“At a macro level, I just kept all my senses open,” Dan told me in an email, which I read to the class. “It was a very tactile, noisy scene. And hot. Lots to absorb, for all the senses. I remember toggling between each to make sure I had notes for all five senses. What do I hear? What do I smell? What do I see *beyond* the scene itself? … And because this scene had a lot of details, sartorially, a good portion of each interview involved asking a person *exactly* what they were wearing or riding, down to the manufacture year of his/her bike and at what garage sale and when they got their fighter-pilot goggles. And so on. And it was in reporting these details — many of which clashed, in terms of eras — that I found my way to one of the themes of the piece: The mash-up generation, and how it loves a tweed ride of course.”
For general advice on reporting deadline features, Dan says:
“Talk to people. Most importantly, I guess, is WHY are they here? WHY are they part of this scene?
But don’t talk to people constantly. I actually prefer observational reporting. Just fading into the background and watching, and switching into anthropological mode, and observing behavior. If all you do is interview people, you won’t get any sense of the scene. I also like to imagine myself looking at the scene from a height of some kind. What must it look like from above, or from a distance away? … Wander. Lurk. But stay fixed sometimes and let things move around you.”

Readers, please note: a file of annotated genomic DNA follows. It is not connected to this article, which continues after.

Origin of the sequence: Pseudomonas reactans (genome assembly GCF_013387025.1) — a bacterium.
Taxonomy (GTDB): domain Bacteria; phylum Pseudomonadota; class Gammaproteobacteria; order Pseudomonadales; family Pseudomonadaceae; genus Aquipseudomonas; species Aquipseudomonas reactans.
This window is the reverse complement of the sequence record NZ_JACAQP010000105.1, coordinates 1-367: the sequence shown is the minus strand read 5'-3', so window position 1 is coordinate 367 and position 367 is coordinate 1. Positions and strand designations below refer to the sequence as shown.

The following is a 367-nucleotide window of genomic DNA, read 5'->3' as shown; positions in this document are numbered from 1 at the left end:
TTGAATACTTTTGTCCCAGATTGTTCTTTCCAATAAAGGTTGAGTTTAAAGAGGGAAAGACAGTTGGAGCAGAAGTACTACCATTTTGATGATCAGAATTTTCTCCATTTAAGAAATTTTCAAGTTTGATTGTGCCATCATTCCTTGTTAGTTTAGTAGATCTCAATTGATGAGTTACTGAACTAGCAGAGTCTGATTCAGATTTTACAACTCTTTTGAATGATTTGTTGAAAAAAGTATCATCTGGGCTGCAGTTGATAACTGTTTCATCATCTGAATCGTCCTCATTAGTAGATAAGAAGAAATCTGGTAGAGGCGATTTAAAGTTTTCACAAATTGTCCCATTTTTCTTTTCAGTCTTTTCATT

• • •
“Early in the week before Black Friday I read around the subject, which basically means read as much as I can, which I always do, and in this case that meant some swimming around in the history of Yankee Candle, the specs of the industry as a whole, and also I re-read a few parts of Tinsel. [Note: I had completely forgotten this piece contained a reference to my book. Not trying to self-promote, honestly! Not more than usual, anyhow. -- HS] The “lost aroma of the real” — the actual phrase as well as the interesting idea(s) behind it — had been bouncing around on the inside of my head for a while.
So come Thanksgiving night, Lauren and I finished up a game of Scrabble and then we drove to the outlets, together, because she’s a good wife and because the holidays are about family goddammit. We got stuck in the traffic.”
Michael noticed/found Sue Newman, and decided she would be the one customer he quoted in the piece: